The afternoon of the previous day was time for me to re-charge a bit. A brief nap, and then we walked to the downtown suburban area of Clontarf, a port for Dublin. We joined a few of the many “O’briens” on the trip at a restaurant for a nice dinner and then walked back to the Hotel.
An old castle, the Clontarf has been made into a magnificent looking hotel. But being a castle, there were limitations to work with. In Europe, we conspicuous consumption type Americans are often surprised by the small size of hotel accommodations. However, in our Ireland experience, all but one – this last one (which was ironically – I am sure – the most expensive of them all) were really quite spacious and comfortable. This one worked, but was by far the “tightest” we had. Still, a pretty cool experience to stay there.
Clontarf appears to be a relatively affluent suburban area, and in the mornings, I walked the streets, looking for something of interest to shoot. One of the things we noticed (and it is a matter of common interest – note, for example, the cover of Rick Steves’ Ireland 2014 travel book) – particularly around Dublin, was the brightly colored doors in many of the row house buildings. Much of it is, of course, folklore and what they like to boast about, but Ireland seems to have a pretty strong cultural focus on drinking. We were told that the primary purpose of the different colored doors was so that you could get back to where you live after a lively night in the pubs. Good story – true or not. And even better, they make for wonderful photographic subjects. We found, for the most part, all of Ireland to be proud of the looks of their towns and buildings were well kept and well landscaped.
Today would be our last bus ride, and our only excursion into Northern Ireland. Again, we had a smaller group, with several electing to stay behind and see what Dublin had to offer. We had been in Dublin for a full day prior to the tour and had stayed near the City Center. We wanted to stay with the tour and especially, to go to Northern Ireland, so we boarded the bus for our final group trip.
Our destination that morning was Armagh, a small town in Northern Ireland just to the southwest of Belfast. Interestingly, as we crossed the border into Northern Ireland, the speed limit signs when from Kilometers to miles, and the currency (we found when we stopped for refreshment) to British pounds. There was also a subtle, but noticeable difference in architecture, particularly of the dwellings, to a less colorful and ornate look (more like U.S. suburban homes might look) – interesting. Most interesting was our driver and week-long guide’s description of trips up there just a few short years back (less than 10) when there was so much violent unrest in Northern Ireland. There were still heavily fortified police stations, and the few policemen we saw still resembled military more than what we are accustomed to seeing for civilian police.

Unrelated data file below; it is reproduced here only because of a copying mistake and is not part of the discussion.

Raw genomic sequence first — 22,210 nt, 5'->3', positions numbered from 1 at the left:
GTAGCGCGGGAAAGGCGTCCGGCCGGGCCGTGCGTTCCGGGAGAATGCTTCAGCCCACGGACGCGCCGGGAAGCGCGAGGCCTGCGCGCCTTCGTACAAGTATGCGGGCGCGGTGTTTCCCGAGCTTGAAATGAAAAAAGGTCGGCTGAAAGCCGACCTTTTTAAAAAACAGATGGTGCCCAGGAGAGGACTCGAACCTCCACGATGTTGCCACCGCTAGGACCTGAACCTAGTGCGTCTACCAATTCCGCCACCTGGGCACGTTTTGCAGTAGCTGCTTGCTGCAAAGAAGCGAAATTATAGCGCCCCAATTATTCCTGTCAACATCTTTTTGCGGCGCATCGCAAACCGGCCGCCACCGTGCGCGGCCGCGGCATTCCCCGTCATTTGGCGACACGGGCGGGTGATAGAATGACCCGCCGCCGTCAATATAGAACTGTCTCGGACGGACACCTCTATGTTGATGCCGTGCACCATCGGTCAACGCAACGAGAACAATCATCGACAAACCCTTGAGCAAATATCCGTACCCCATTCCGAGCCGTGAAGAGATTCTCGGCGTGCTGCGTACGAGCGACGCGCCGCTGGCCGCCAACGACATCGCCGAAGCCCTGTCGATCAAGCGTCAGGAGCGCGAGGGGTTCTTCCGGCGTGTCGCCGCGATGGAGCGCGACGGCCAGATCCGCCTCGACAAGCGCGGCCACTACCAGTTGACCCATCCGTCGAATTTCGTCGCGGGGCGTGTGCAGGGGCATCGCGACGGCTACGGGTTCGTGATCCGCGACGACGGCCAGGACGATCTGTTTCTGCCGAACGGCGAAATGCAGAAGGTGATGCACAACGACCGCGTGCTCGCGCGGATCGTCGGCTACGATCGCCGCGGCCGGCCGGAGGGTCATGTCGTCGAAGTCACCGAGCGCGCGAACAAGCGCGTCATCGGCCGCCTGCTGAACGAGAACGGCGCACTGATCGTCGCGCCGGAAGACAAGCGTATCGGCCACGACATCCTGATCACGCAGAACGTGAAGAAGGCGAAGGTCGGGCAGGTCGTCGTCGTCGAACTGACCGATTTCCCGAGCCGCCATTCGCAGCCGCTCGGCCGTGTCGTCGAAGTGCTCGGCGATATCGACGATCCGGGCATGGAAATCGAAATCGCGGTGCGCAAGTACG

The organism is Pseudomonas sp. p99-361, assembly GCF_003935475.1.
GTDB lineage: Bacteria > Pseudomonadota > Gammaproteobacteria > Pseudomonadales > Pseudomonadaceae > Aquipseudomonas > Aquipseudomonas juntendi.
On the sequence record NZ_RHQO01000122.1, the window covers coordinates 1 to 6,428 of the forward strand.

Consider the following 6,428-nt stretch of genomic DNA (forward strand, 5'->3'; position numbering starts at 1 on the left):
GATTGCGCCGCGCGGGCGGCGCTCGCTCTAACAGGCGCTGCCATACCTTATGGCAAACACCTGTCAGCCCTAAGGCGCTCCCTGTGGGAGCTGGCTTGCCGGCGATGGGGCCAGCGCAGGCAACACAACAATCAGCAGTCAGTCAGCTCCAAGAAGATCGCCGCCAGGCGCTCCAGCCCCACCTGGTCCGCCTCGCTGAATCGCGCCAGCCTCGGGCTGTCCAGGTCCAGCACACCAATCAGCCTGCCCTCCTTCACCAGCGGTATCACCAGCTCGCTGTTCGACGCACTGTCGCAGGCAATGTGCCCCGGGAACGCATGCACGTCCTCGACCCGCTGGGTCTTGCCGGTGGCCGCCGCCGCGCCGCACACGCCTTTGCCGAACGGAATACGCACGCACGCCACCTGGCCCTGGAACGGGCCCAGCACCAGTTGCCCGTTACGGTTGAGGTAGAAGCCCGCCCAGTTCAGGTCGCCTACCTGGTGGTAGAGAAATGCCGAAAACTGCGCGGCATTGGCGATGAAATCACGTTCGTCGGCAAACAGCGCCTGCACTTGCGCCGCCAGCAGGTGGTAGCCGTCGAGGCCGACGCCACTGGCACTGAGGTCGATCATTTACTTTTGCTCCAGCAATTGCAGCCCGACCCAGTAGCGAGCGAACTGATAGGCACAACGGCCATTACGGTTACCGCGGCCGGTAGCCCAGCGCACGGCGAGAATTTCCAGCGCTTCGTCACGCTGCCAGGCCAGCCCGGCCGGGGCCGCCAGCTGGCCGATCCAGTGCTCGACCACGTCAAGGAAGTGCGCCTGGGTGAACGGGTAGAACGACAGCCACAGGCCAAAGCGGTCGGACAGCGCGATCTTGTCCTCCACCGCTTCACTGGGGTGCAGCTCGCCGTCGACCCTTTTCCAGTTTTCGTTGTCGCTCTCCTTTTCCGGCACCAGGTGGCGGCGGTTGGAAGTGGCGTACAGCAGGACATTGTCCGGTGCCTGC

The primary purpose for the trip up, however, was to visit the 2 St. Patrick’s Cathedrals: One built before and the other after, The Reformation. The churches were impressive and the differences both remarkable and fascinating. The post reformation church is a huge, ornate and probably very expensive monument. I will leave the reader to his or her own thoughts as to what it was a monument to.
The older, Anglican Cathedral was much less ornate and “in-your-face,” but nonetheless a marvel of architecture and art, particularly for the time it was built. From a photographic standpoint, I definitely liked the older church.
Our ride back to Dublin was along the coast, along the Irish Sea between Ireland and England, and through the Portmarnock Golf Course, back to Clontarf Road and the Clontarf Castle. There were some beautiful roads and we even stopped at a cemetery where one of our members, a fan of the Dublin rock band, Thin Lizzy, searched and found the grave of one of the band founders, I believe, Phil Lynott. Of course the music on the bus, as we entered Clontarf, had to be “The Boys Are Back in Town.”
We arrived back at the motel in time for our one “formal” evening (jackets required) banquet celebrating the O’Brien Clan Society (of which, of course, our gracious host, Bart, is a board member) and the Battle of Clontarf. We had some laughs and some good food that night and then got ready for our final day – all in Dublin, which was to culminate in a visit to – where else? Yup – the Guinness Storehouse. Next: “The O’Brien Wine Club Tour of Ireland – 2014; The Final Day.”
Filed under: PHOTOGRAPHY | Tagged: Andy Richards, Armagh, Clontarf, color, colored doors, colors, Dublin, Europe, Ireland, Light, LightCentric Photography, Northern Ireland, PHOTOGRAPHY, St. Patrick's Cathedral, travel |